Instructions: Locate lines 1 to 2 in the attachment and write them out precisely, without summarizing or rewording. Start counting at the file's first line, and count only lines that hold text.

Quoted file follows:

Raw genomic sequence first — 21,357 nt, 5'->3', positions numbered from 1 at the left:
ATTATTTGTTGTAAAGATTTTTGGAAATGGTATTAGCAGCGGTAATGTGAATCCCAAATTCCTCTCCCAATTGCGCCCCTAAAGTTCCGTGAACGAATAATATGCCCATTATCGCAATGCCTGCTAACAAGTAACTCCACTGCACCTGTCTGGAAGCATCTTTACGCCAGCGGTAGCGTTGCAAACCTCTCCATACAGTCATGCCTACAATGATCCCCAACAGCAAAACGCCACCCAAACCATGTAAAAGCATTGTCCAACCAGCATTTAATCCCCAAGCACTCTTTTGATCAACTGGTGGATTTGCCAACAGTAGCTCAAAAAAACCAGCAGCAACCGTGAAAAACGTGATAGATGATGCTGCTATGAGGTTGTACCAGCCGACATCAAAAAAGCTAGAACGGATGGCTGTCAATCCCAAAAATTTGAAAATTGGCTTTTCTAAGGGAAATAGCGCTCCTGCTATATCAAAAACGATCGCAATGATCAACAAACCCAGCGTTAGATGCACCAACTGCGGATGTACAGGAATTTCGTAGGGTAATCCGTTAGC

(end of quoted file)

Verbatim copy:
Raw genomic sequence first — 21,357 nt, 5'->3', positions numbered from 1 at the left:
ATTATTTGTTGTAAAGATTTTTGGAAATGGTATTAGCAGCGGTAATGTGAATCCCAAATTCCTCTCCCAATTGCGCCCCTAAAGTTCCGTGAACGAATAATATGCCCATTATCGCAATGCCTGCTAACAAGTAACTCCACTGCACCTGTCTGGAAGCATCTTTACGCCAGCGGTAGCGTTGCAAACCTCTCCATACAGTCATGCCTACAATGATCCCCAACAGCAAAACGCCACCCAAACCATGTAAAAGCATTGTCCAACCAGCATTTAATCCCCAAGCACTCTTTTGATCAACTGGTGGATTTGCCAACAGTAGCTCAAAAAAACCAGCAGCAACCGTGAAAAACGTGATAGATGATGCTGCTATGAGGTTGTACCAGCCGACATCAAAAAAGCTAGAACGGATGGCTGTCAATCCCAAAAATTTGAAAATTGGCTTTTCTAAGGGAAATAGCGCTCCTGCTATATCAAAAACGATCGCAATGATCAACAAACCCAGCGTTAGATGCACCAACTGCGGATGTACAGGAATTTCGTAGGGTAATCCGTTAGC